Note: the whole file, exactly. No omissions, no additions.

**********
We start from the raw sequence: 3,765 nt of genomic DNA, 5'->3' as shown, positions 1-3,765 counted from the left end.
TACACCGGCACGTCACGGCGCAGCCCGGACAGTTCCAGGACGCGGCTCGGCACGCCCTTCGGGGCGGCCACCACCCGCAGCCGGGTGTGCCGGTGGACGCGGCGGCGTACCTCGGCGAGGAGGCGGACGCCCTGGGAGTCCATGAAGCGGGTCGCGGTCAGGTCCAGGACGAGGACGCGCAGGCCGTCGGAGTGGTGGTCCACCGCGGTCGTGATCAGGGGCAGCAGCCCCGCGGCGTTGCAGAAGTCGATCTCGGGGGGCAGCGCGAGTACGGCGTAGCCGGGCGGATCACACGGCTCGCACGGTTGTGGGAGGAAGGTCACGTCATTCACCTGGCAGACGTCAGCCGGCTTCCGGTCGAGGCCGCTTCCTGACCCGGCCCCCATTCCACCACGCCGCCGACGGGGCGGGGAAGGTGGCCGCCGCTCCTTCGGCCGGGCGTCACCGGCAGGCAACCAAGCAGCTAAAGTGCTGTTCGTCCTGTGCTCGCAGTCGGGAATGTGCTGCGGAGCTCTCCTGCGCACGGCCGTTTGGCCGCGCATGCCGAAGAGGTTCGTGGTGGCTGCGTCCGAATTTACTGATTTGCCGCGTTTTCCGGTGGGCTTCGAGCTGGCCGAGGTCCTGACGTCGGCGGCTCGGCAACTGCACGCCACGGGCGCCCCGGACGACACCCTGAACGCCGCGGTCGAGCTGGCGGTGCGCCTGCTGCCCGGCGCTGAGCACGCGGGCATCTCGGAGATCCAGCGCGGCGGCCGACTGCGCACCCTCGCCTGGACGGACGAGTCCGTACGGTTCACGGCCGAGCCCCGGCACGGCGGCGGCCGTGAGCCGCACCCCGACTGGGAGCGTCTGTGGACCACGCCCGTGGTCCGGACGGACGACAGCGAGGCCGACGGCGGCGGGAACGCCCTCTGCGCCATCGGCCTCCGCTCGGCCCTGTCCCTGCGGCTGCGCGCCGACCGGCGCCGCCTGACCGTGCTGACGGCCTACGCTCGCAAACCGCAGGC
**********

We start from the raw sequence: 3,765 nt of genomic DNA, 5'->3' as shown, positions 1-3,765 counted from the left end.
TACACCGGCACGTCACGGCGCAGCCCGGACAGTTCCAGGACGCGGCTCGGCACGCCCTTCGGGGCGGCCACCACCCGCAGCCGGGTGTGCCGGTGGACGCGGCGGCGTACCTCGGCGAGGAGGCGGACGCCCTGGGAGTCCATGAAGCGGGTCGCGGTCAGGTCCAGGACGAGGACGCGCAGGCCGTCGGAGTGGTGGTCCACCGCGGTCGTGATCAGGGGCAGCAGCCCCGCGGCGTTGCAGAAGTCGATCTCGGGGGGCAGCGCGAGTACGGCGTAGCCGGGCGGATCACACGGCTCGCACGGTTGTGGGAGGAAGGTCACGTCATTCACCTGGCAGACGTCAGCCGGCTTCCGGTCGAGGCCGCTTCCTGACCCGGCCCCCATTCCACCACGCCGCCGACGGGGCGGGGAAGGTGGCCGCCGCTCCTTCGGCCGGGCGTCACCGGCAGGCAACCAAGCAGCTAAAGTGCTGTTCGTCCTGTGCTCGCAGTCGGGAATGTGCTGCGGAGCTCTCCTGCGCACGGCCGTTTGGCCGCGCATGCCGAAGAGGTTCGTGGTGGCTGCGTCCGAATTTACTGATTTGCCGCGTTTTCCGGTGGGCTTCGAGCTGGCCGAGGTCCTGACGTCGGCGGCTCGGCAACTGCACGCCACGGGCGCCCCGGACGACACCCTGAACGCCGCGGTCGAGCTGGCGGTGCGCCTGCTGCCCGGCGCTGAGCACGCGGGCATCTCGGAGATCCAGCGCGGCGGCCGACTGCGCACCCTCGCCTGGACGGACGAGTCCGTACGGTTCACGGCCGAGCCCCGGCACGGCGGCGGCCGTGAGCCGCACCCCGACTGGGAGCGTCTGTGGACCACGCCCGTGGTCCGGACGGACGACAGCGAGGCCGACGGCGGCGGGAACGCCCTCTGCGCCATCGGCCTCCGCTCGGCCCTGTCCCTGCGGCTGCGCGCCGACCGGCGCCGCCTGACCGTGCTGACGGCCTACGCTCGCAAACCGCAGGC